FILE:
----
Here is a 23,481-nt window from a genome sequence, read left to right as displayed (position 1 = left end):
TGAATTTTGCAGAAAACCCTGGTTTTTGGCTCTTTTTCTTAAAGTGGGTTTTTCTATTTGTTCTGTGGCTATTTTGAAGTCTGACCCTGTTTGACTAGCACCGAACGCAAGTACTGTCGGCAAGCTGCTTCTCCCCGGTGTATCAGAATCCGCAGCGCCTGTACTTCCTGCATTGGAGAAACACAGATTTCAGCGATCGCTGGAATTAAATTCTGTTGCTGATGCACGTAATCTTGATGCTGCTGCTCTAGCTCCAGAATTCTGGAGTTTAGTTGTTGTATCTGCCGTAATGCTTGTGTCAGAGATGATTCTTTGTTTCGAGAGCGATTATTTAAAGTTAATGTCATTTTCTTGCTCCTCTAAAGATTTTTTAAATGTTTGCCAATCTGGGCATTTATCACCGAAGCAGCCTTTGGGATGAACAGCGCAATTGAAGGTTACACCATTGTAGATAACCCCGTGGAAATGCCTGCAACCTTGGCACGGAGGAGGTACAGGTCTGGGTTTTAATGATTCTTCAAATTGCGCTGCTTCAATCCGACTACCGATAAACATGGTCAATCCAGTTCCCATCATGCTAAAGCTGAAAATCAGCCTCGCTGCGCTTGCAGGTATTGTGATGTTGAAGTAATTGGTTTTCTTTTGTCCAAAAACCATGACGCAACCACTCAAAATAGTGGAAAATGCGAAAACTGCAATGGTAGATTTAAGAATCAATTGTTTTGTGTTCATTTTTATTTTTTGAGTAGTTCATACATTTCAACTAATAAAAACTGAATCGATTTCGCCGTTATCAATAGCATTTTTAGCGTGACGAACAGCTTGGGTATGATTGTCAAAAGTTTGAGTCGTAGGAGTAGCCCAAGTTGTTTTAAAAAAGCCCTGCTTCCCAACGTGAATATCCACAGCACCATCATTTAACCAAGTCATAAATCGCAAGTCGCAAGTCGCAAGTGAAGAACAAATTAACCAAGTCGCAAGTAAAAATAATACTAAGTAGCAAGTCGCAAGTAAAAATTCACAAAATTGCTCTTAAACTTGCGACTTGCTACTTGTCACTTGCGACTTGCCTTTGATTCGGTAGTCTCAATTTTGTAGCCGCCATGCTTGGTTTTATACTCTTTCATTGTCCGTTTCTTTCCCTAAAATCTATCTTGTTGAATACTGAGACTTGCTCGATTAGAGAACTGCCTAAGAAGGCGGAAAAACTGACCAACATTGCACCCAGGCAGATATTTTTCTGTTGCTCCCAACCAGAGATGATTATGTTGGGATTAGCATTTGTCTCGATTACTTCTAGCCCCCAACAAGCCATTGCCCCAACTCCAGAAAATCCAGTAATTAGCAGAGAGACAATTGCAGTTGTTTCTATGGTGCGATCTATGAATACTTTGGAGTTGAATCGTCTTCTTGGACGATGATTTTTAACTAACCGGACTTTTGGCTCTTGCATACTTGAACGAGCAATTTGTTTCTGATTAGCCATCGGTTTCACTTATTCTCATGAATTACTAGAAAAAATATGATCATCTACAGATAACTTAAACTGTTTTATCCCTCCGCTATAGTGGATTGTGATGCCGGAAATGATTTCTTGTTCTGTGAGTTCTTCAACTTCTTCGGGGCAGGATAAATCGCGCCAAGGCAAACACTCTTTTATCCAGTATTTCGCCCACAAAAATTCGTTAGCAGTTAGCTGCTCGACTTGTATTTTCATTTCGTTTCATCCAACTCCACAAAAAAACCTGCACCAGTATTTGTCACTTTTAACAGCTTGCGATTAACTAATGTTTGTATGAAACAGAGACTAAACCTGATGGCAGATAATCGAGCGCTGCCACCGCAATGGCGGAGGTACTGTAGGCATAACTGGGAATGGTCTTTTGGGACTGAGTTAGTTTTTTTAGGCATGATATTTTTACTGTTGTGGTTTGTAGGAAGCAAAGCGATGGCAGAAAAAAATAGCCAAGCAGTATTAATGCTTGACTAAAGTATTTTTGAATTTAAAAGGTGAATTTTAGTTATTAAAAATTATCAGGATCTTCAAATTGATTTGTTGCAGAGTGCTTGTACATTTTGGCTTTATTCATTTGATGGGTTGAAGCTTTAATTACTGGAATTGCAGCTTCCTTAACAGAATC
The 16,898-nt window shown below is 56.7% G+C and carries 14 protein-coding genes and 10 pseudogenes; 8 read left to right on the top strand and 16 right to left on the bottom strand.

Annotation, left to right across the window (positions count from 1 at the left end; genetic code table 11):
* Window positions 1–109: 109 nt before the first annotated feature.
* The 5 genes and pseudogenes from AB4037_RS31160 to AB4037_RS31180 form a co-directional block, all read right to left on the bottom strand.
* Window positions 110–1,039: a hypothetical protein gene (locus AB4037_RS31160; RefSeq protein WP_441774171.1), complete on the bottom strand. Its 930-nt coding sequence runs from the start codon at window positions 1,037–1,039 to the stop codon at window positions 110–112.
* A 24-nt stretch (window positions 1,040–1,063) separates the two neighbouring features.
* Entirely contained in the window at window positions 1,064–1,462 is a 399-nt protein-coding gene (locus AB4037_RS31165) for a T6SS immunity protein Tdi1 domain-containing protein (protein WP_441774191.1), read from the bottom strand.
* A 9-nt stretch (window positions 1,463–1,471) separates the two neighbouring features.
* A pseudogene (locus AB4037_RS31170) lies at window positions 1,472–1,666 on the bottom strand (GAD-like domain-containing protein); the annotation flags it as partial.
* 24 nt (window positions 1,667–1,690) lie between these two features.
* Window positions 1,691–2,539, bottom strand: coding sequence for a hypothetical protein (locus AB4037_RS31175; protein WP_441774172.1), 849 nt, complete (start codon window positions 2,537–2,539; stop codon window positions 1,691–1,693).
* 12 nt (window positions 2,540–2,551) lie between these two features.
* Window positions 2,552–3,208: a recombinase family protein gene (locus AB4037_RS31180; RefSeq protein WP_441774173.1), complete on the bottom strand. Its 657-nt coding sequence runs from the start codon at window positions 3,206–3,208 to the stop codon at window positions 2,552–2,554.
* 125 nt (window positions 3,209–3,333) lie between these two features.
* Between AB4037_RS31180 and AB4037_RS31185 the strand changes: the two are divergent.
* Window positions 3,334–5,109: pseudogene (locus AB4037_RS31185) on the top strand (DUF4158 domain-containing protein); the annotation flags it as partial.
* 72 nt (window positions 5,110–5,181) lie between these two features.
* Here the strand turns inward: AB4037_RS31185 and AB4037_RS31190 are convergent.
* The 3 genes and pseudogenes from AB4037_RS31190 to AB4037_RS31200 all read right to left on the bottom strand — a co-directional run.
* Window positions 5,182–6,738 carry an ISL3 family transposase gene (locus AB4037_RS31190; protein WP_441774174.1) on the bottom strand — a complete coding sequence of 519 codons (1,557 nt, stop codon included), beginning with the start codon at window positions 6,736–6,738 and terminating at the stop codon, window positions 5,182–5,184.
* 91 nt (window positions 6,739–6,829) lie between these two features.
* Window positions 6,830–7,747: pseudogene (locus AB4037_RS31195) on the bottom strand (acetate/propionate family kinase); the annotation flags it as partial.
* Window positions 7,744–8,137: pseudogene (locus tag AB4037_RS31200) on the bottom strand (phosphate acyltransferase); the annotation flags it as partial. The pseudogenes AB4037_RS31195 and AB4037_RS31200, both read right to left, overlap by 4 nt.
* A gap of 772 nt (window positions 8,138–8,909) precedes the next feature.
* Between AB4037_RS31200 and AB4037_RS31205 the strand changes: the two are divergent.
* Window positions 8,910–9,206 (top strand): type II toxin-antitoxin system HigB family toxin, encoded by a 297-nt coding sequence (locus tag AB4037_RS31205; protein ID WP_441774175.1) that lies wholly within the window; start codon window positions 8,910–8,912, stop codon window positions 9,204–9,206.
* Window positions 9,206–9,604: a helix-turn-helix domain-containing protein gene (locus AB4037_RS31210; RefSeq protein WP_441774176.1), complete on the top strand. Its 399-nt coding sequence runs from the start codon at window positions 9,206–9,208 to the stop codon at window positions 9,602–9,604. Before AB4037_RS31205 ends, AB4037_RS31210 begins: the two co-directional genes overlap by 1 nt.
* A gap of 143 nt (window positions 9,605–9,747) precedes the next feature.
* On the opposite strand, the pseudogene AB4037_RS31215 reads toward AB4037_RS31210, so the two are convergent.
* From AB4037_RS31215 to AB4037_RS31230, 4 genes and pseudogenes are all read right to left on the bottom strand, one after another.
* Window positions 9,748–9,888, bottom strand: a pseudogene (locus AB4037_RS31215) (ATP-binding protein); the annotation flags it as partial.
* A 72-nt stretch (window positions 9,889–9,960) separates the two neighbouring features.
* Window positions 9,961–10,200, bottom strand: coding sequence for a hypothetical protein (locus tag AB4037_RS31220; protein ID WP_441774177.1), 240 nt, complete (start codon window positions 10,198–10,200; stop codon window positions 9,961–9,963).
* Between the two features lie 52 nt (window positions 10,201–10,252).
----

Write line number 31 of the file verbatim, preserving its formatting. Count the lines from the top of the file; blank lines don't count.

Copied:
* On the opposite strand, the pseudogene AB4037_RS31215 reads toward AB4037_RS31210, so the two are convergent.